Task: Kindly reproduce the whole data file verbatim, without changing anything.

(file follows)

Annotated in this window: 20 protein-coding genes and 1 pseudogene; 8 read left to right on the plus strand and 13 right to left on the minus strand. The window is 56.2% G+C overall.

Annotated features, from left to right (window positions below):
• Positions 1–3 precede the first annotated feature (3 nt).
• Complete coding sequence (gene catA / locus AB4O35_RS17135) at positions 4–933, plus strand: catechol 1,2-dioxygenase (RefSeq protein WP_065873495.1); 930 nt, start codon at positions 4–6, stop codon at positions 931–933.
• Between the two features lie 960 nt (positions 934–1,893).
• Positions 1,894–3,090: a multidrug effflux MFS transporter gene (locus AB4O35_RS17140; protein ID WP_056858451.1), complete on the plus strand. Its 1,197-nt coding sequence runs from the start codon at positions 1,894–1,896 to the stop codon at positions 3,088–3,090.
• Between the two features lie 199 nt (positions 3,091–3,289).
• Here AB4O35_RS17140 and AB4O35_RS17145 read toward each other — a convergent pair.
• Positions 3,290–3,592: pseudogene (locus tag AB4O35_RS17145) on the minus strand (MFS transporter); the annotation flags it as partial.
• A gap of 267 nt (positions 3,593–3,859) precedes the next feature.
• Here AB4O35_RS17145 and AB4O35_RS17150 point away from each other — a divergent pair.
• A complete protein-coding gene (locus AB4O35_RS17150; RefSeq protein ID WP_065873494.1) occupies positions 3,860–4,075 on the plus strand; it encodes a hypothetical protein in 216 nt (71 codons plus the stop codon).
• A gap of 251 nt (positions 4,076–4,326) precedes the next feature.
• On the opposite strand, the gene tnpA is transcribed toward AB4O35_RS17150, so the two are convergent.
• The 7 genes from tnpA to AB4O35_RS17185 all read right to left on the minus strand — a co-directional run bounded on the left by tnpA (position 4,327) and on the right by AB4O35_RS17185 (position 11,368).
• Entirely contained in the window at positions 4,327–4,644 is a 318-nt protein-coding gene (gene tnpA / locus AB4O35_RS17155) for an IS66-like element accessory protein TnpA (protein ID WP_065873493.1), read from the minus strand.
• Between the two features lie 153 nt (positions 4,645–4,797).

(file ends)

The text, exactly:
Annotated in this window: 20 protein-coding genes and 1 pseudogene; 8 read left to right on the plus strand and 13 right to left on the minus strand. The window is 56.2% G+C overall.

Annotated features, from left to right (window positions below):
• Positions 1–3 precede the first annotated feature (3 nt).
• Complete coding sequence (gene catA / locus AB4O35_RS17135) at positions 4–933, plus strand: catechol 1,2-dioxygenase (RefSeq protein WP_065873495.1); 930 nt, start codon at positions 4–6, stop codon at positions 931–933.
• Between the two features lie 960 nt (positions 934–1,893).
• Positions 1,894–3,090: a multidrug effflux MFS transporter gene (locus AB4O35_RS17140; protein ID WP_056858451.1), complete on the plus strand. Its 1,197-nt coding sequence runs from the start codon at positions 1,894–1,896 to the stop codon at positions 3,088–3,090.
• Between the two features lie 199 nt (positions 3,091–3,289).
• Here AB4O35_RS17140 and AB4O35_RS17145 read toward each other — a convergent pair.
• Positions 3,290–3,592: pseudogene (locus tag AB4O35_RS17145) on the minus strand (MFS transporter); the annotation flags it as partial.
• A gap of 267 nt (positions 3,593–3,859) precedes the next feature.
• Here AB4O35_RS17145 and AB4O35_RS17150 point away from each other — a divergent pair.
• A complete protein-coding gene (locus AB4O35_RS17150; RefSeq protein ID WP_065873494.1) occupies positions 3,860–4,075 on the plus strand; it encodes a hypothetical protein in 216 nt (71 codons plus the stop codon).
• A gap of 251 nt (positions 4,076–4,326) precedes the next feature.
• On the opposite strand, the gene tnpA is transcribed toward AB4O35_RS17150, so the two are convergent.
• The 7 genes from tnpA to AB4O35_RS17185 all read right to left on the minus strand — a co-directional run bounded on the left by tnpA (position 4,327) and on the right by AB4O35_RS17185 (position 11,368).
• Entirely contained in the window at positions 4,327–4,644 is a 318-nt protein-coding gene (gene tnpA / locus AB4O35_RS17155) for an IS66-like element accessory protein TnpA (protein ID WP_065873493.1), read from the minus strand.
• Between the two features lie 153 nt (positions 4,645–4,797).